Drug could slow motor neuron disease

27 March 2017

A drug with the potential to delay the progression of motor neuron disease (MND) could be in human trials within three years.

Associate Professor Trent Woodruff
Associate Professor Woodruff..the drug could be trialled in patients by 2019

University of Queensland researchers have shown the anti-inflammatory drug PMX205 is effective in animals with the disease, delaying the progression of symptoms and extending survival.

Associate Professor Trent Woodruff said a private company would undertake formal pre-clinical safety trials with the drug.

“As long as the results from the safety studies are positive, the drug could be ready to be trialled in patients in 2019,” Dr Woodruff said.

In the meantime, his laboratory at UQ’s School of Biomedical Sciences will test the drug in a range of motor neuron disease models.

“To date we have only tested the drug in one model based on the inherited form of MND, but we believe the same inflammatory pathway is likely to be active in all forms of MND,” Dr Woodruff said.

“Our next project will focus on sporadic MND, which accounts for 90 per cent of patients.”

There is no known cure for MND, a terminal disease with an average life expectancy of two and a half years.

People with MND progressively lose the use of their limbs and ability to speak, swallow and breathe.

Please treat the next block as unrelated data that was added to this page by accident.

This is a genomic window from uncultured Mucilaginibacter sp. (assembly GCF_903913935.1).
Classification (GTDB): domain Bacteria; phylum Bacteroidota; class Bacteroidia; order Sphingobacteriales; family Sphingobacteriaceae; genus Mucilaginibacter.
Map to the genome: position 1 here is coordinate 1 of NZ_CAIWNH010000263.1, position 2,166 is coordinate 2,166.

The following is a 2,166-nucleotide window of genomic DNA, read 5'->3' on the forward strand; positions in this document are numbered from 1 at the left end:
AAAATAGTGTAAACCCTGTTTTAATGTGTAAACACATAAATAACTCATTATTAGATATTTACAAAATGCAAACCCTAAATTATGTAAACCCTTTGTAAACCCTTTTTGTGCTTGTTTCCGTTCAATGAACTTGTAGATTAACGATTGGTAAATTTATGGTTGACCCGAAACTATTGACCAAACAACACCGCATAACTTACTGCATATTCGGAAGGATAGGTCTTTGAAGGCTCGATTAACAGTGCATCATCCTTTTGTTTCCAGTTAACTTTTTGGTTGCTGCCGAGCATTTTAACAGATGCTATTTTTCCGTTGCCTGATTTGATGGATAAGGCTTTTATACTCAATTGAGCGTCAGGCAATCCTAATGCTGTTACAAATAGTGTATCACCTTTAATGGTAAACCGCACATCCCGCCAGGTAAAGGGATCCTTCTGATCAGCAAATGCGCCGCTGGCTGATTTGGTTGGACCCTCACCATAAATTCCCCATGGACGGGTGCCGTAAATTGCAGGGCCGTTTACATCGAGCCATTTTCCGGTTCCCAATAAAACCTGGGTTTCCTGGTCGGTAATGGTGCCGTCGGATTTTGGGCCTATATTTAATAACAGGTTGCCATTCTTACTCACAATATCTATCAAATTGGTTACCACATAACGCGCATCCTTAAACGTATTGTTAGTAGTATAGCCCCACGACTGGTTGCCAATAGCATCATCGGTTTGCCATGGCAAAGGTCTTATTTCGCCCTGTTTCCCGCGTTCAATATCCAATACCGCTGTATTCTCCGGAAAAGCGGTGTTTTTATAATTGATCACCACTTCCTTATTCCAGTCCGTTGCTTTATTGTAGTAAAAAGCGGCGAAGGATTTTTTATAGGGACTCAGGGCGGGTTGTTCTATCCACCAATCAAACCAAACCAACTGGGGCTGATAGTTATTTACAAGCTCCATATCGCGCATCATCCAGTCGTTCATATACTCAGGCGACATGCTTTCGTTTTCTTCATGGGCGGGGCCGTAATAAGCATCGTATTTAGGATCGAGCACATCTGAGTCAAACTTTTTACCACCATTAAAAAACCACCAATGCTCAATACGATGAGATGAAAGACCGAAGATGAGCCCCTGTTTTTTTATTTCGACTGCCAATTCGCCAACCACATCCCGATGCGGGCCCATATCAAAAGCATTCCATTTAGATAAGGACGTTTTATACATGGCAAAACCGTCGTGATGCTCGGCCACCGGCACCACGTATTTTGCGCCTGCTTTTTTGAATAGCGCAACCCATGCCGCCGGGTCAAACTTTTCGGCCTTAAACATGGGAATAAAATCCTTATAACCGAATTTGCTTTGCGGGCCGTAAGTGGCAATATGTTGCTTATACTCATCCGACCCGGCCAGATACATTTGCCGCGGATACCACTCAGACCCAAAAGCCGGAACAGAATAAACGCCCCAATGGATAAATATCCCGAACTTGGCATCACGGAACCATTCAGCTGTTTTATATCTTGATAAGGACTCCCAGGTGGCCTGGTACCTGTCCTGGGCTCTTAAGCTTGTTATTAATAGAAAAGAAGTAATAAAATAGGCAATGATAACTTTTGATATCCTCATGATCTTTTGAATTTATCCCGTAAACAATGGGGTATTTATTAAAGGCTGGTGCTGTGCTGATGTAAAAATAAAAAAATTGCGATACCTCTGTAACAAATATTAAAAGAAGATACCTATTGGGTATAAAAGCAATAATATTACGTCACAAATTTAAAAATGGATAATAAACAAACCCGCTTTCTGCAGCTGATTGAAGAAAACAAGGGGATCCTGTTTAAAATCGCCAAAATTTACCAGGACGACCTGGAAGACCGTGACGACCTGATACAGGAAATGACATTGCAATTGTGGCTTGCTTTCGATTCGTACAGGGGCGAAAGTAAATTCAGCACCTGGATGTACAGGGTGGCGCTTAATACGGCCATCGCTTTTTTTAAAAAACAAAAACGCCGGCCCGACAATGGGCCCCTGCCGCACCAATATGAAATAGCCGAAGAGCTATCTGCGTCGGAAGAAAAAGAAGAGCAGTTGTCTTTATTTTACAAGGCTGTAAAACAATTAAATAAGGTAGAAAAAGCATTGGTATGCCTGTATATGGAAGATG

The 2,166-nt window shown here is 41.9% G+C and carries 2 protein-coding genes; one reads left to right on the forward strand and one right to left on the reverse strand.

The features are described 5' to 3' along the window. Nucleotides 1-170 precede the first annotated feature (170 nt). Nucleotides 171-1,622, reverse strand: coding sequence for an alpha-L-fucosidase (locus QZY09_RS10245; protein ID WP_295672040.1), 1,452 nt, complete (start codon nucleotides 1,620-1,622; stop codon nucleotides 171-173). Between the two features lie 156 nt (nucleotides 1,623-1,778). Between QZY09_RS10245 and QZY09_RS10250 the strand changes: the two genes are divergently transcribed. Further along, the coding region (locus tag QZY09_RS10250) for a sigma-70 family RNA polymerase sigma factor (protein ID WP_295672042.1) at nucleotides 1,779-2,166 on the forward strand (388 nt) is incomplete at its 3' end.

UQ’s Dr John Lee, a Motor Neuron Disease Research Institute postdoctoral fellow who conducted the research, said PMX205 could help manage patient symptoms to improve quality and length of life.

“At the moment, the only drug available for patients prolongs survival by two to three months at most,” Dr Lee said.

“In animal models, PMX205 made a visible difference to tremors, muscle strength and mobility, and if this is reflected in people, it could make a real difference to patients.”

The drug has obtained “orphan drug” approval from United States and European licencing authorities, which allows for accelerated progression to human trials.

The research published in the British Journal of Pharmacology was supported by the National Health and Medical Research Council and the MND Research Institute of Australia.

Media: Associate Professor Trent Woodruff, t.woodruff@uq.edu.au, +61 7 33652924; Kim Lyell, k.lyell@uq.edu.au, 0427 530647.